These pioneers are hippies, farmers, artists, and everyone in between willing to learn the basic skills to convert their autos. Like Jonathan, they troubleshoot on their own, without the millions of dollars in research and development that the auto industry puts behind their engineered machines. These pioneers have put maybe hundreds or several thousands into thier R&D. Most of the equipment is off-the-shelf and maybe modified by DIY and trained mechanics who believe in bringing down the current multibillion dollar oil, gas, and automobile industries. Biofuel refinery is DIY too, and communities around the United States are organizing to brew their own.

And these people are excited about their movement. The Alternative Fuels Summit can only get bigger and better as the United States slowly wakes up to higher fuel costs. The Washington Post just reported on a group of conservatives who are trying to convince Pres. Bush that alternative fuels are better than petroleum. That’s old news here at the Summit, and most people here don’t want corporations getting involved in alternative fuels. Decentralized and non-GMO are buzz words here this weekend.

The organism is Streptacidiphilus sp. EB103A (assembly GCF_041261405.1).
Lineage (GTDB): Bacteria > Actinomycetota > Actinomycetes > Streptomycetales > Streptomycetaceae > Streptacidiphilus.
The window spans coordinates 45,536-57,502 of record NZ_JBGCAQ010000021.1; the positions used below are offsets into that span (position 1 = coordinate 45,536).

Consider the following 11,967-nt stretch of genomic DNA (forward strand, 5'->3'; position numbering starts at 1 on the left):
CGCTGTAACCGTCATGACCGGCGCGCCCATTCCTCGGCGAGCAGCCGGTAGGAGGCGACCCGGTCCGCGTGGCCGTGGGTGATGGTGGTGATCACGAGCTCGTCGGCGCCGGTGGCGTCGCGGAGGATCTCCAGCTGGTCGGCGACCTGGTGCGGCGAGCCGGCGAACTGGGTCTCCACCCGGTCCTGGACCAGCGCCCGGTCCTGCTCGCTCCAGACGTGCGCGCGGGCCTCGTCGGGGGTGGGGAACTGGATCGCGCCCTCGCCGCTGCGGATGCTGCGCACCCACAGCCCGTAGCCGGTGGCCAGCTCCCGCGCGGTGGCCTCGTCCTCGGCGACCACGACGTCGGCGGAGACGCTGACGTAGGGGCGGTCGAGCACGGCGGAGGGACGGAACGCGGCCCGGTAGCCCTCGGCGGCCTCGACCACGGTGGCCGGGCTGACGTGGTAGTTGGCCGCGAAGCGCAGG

Interesting that the mainstream medi missed this weekend. An indy Toronto-based crew videoed all weekend, hoping to score a deal with the Discover channel (they have connections). This blog entry may be the only written documentation of the event. Guess media is too busy covering the Pope’s funeral to notice this amazing aggregation of brain and will power that’s amassed here at Mercy. Guess the hottubs, beautiful vistas, clean air, and starry sky didn’t entice them either. For now, the alternative fuel pioneers will remain on the down low, but as these pioneers continue to organize communities on the grassroots level, this knowledge will only get more mainstream.

dreams Chairman Mao